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Types of Matches at the AAFG IDPA Club
Regular IDPA Matches
Our most common type of match is the regular match. A regular match usually consists of six to ten stages, run according to the IDPA Rule Book. Most stages are “scenario” stages. A regular match will often include one “standards” stage, used to build basic shooting skills. Scenario stages (Vickers scoring) allow makeup shots. Standards stages (Limited Vickers scoring) do not allow makeup shots. The minimum round count for a regular match is usually 72 to 96 rounds (if you don’t take any makeup shots). Bring at least 150 rounds to be certain that you won't run out during the match. Ranges to targets may be anywhere from 3 to 75 feet. Generally, most targets are shot from 12-36 feet.
IDPA Classifier Matches
The classifier match is IDPA’s standard test of shooting skills, used to classify shooters according to skill level. Classifications are Novice, Marksman, Sharpshooter, Expert, and Master. We run IDPA classifier matches at least once every two months. The classifier match requires 90 rounds, and is a Limited Vickers match (no make up shots allowed). Bring at least 150 rounds in case you have to have to re-shoot an entire stage because of a malfunction. See Appendix Eight of the IDPA Rule Book for a description of the classifier match.
Three Gun Matches
We have adapted the multigun match format to the constraints of our action pistol range. These are not IDPA matches nor USPSA three gun matches, but they are a lot of fun! Our three gun matches are typically three stages, using a combination of IDPA and steel targets, and are scored using the IDPA Vickers method. Reloads are on the clock. Slings are not required for long guns. An IDPA legal concealment garment is required.
An estimated round count will be provided prior to each match. For a typical multigun match at AAFG, bring 100 rounds for the rifle, 50 rounds for the shotgun, and 100 rounds for the pistol.
Please see the AAFG Multigun Rules to learn more about how we run our multigun matches.
On days when ground conditions do not favor movement, we will have a steel match instead of an IDPA match. We break out all of our steel targets and use them exclusively for the match. While not an IDPA match, our steel format is scored IDPA style, with 5 points down for each target not hit. Also we download all magazines to 6 rounds to make the match more challenging.
Occasionally we will have a plate rack match, which consists of multiple strings of fire on a rack of six steel plates at distances of ten yards or greater. Plate rack matches are especially suitable for days when the weather or ground conditions make a normal match inappropriate. If there is a foot of snow or slush on the ground, we will still run a plate rack match.
After finishing a match, time permitting, we sometimes have a side match. One type of side match is called a Bill Drill match. In a Bill Drill match, each shooter lines up on a single target and shoots several strings at various ranges on the target. A typical Bill Drill match might have a string of 6 rounds at 30 feet, a string of 6 rounds at 15 feet, and a string of 6 rounds at 9 feet. Raw times are recorded as each string is fired, and the target is scored after all strings are finished. Plate Rack matches and back-up gun (BUG) matches may also be used as Side matches.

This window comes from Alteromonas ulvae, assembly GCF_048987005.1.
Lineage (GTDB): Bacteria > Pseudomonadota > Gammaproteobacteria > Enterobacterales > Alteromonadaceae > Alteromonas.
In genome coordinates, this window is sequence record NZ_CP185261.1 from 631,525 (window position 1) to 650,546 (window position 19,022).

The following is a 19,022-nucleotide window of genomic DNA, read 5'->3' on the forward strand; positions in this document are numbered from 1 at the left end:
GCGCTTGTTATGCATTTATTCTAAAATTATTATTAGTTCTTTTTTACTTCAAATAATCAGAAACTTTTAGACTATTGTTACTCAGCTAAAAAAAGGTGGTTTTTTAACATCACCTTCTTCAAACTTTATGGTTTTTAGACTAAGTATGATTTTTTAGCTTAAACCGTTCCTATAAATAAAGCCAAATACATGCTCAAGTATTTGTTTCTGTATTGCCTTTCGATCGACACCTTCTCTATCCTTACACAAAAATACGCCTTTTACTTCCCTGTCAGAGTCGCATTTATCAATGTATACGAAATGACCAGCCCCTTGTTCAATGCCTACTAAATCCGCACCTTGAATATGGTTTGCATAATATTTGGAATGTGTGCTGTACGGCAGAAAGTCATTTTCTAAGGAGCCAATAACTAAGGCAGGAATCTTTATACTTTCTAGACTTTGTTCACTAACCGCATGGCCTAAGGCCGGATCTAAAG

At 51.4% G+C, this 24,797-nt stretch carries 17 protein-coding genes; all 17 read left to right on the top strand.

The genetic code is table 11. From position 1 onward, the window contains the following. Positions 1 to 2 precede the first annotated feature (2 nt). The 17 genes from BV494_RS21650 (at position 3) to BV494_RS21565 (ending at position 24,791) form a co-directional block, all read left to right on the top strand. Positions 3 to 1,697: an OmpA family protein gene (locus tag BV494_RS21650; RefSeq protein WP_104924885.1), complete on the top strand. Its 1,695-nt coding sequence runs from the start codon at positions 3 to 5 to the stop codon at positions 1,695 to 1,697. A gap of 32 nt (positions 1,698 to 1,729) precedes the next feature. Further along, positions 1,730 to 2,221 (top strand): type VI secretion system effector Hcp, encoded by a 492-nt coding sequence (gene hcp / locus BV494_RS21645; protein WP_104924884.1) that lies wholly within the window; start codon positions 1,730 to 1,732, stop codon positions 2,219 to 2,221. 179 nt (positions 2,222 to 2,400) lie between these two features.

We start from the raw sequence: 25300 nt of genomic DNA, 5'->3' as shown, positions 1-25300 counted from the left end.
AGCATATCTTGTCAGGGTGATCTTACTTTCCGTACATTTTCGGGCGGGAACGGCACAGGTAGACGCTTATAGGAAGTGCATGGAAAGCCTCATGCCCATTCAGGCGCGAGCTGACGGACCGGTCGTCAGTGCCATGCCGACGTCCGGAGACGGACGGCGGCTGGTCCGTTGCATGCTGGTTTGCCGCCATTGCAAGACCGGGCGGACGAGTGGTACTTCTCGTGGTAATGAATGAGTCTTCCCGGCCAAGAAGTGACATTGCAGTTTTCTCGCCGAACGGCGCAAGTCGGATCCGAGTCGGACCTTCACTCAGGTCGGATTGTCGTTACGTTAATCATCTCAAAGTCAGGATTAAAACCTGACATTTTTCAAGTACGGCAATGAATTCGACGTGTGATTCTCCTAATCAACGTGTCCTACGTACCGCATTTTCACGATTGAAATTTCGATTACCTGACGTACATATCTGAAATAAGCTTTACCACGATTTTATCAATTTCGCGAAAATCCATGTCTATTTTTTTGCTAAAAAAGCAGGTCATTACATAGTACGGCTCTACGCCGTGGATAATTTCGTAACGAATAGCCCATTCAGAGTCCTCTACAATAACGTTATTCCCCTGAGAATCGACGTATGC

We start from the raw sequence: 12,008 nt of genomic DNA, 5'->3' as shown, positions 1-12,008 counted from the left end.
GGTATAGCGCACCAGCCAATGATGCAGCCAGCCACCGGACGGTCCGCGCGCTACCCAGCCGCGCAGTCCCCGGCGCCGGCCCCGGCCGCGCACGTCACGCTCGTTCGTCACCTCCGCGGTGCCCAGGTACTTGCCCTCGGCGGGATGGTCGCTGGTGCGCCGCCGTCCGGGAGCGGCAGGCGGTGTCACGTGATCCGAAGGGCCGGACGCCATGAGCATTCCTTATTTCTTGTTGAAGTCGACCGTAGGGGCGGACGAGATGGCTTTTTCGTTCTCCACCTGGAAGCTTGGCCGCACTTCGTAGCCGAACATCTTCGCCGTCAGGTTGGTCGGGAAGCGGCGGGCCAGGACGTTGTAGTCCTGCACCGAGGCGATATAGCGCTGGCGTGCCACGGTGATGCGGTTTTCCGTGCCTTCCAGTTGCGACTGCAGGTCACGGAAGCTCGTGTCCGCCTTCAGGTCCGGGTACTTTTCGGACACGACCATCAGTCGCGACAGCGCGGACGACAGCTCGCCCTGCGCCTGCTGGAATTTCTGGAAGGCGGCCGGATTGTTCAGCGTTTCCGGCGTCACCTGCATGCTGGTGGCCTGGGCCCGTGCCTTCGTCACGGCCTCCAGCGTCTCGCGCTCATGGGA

Matches for Mouse Guns
The handguns most frequently seen in IDPA matches are full size (for example, Glock 17s and 34s, and full size 1911s). Although it is possible to use one of these handguns for concealed carry, most people who lawfully carry concealed handguns do so with a smaller model (for example, a Glock 26/27, Glock 19/23, or Colt Commander). Nonetheless, shooters tend to participate in IDPA matches with their full size handguns, leaving their more carry-suitable handguns at home. This has generated interest in encouraging shooters to participate at least some of the time with handguns that are more suitable for everyday civilian carry.
The term “Mouse Gun” is sometimes used as a synonym for Back-Up Gun (BUG), although the rodent pictured here appears to be toting a full size Model 1911. Note the IDPA approved holster.
At AAFG IDPA, we have two types of matches from time to time that are suitable for less than full sized handguns. These are short-range course of fire matches and BUG matches.
Short-Range Course of Fire Matches
A short-range course of fire match has all targets at no more than 10 yards. Otherwise, it is a regular course of fire, with most stages requiring a reload. A short range course of fire match reduces the advantage of a full size handgun, making carry-suitable handguns more competitive.
A shooter may elect to shoot a short-range match with a handgun that meets the IDPA rule book definition of a back-up gun. In this case, we permit the BUG to be loaded with up to 10 rounds in the magazine plus one round in the chamber, and reloads on the clock are permitted.
Back-Up Gun (BUG) Matches
A BUG match under IDPA rules is limited to 5 or fewer rounds per string. There may be multiple strings per stage, but there are no reloads on the clock. Under IDPA rules, a BUG must be of 32 caliber or greater, but there is no minimum power factor. If a semi-automatic, it must have a barrel of 3.8 inches or less; if a revolver, it must have a barrel of 3 inches or less.
Recognizing that not all shooters have BUG guns, we allow shooters in our BUG matches to use any IDPA suitable handgun (downloaded to not more than 5 rounds in the gun) with scores recorded in the division appropriate to that handgun.